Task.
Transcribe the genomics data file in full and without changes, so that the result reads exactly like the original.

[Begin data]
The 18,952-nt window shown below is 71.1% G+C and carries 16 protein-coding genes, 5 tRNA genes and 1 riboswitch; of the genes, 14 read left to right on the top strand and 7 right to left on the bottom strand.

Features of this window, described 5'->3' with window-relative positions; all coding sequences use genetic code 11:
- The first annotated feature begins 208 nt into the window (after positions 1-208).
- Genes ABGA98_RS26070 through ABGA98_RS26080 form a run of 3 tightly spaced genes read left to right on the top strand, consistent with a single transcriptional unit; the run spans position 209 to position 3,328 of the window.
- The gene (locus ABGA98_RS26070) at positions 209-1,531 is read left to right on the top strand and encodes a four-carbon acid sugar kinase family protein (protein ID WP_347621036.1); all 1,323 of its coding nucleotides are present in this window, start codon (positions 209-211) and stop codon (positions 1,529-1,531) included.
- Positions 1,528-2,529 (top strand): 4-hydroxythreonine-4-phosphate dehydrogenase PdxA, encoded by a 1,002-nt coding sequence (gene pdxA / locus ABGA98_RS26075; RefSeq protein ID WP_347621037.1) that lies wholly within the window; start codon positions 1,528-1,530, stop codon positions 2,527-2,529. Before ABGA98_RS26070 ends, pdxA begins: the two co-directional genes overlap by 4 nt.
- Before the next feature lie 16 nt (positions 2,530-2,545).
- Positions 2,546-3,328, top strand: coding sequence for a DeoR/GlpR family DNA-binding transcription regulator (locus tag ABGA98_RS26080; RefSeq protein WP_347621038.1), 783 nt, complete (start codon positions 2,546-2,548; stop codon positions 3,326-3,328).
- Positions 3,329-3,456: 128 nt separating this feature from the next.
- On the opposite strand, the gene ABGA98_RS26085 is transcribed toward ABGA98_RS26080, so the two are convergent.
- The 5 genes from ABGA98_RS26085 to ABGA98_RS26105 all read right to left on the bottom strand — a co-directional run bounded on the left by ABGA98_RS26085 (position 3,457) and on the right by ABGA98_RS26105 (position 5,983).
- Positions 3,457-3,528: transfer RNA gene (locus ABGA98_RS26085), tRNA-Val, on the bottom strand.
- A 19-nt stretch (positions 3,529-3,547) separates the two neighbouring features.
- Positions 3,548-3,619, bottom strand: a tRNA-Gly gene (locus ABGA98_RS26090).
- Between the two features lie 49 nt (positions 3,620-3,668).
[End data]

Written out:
The 18,952-nt window shown below is 71.1% G+C and carries 16 protein-coding genes, 5 tRNA genes and 1 riboswitch; of the genes, 14 read left to right on the top strand and 7 right to left on the bottom strand.

Features of this window, described 5'->3' with window-relative positions; all coding sequences use genetic code 11:
- The first annotated feature begins 208 nt into the window (after positions 1-208).
- Genes ABGA98_RS26070 through ABGA98_RS26080 form a run of 3 tightly spaced genes read left to right on the top strand, consistent with a single transcriptional unit; the run spans position 209 to position 3,328 of the window.
- The gene (locus ABGA98_RS26070) at positions 209-1,531 is read left to right on the top strand and encodes a four-carbon acid sugar kinase family protein (protein ID WP_347621036.1); all 1,323 of its coding nucleotides are present in this window, start codon (positions 209-211) and stop codon (positions 1,529-1,531) included.
- Positions 1,528-2,529 (top strand): 4-hydroxythreonine-4-phosphate dehydrogenase PdxA, encoded by a 1,002-nt coding sequence (gene pdxA / locus ABGA98_RS26075; RefSeq protein ID WP_347621037.1) that lies wholly within the window; start codon positions 1,528-1,530, stop codon positions 2,527-2,529. Before ABGA98_RS26070 ends, pdxA begins: the two co-directional genes overlap by 4 nt.
- Before the next feature lie 16 nt (positions 2,530-2,545).
- Positions 2,546-3,328, top strand: coding sequence for a DeoR/GlpR family DNA-binding transcription regulator (locus tag ABGA98_RS26080; RefSeq protein WP_347621038.1), 783 nt, complete (start codon positions 2,546-2,548; stop codon positions 3,326-3,328).
- Positions 3,329-3,456: 128 nt separating this feature from the next.
- On the opposite strand, the gene ABGA98_RS26085 is transcribed toward ABGA98_RS26080, so the two are convergent.
- The 5 genes from ABGA98_RS26085 to ABGA98_RS26105 all read right to left on the bottom strand — a co-directional run bounded on the left by ABGA98_RS26085 (position 3,457) and on the right by ABGA98_RS26105 (position 5,983).
- Positions 3,457-3,528: transfer RNA gene (locus ABGA98_RS26085), tRNA-Val, on the bottom strand.
- A 19-nt stretch (positions 3,529-3,547) separates the two neighbouring features.
- Positions 3,548-3,619, bottom strand: a tRNA-Gly gene (locus ABGA98_RS26090).
- Between the two features lie 49 nt (positions 3,620-3,668).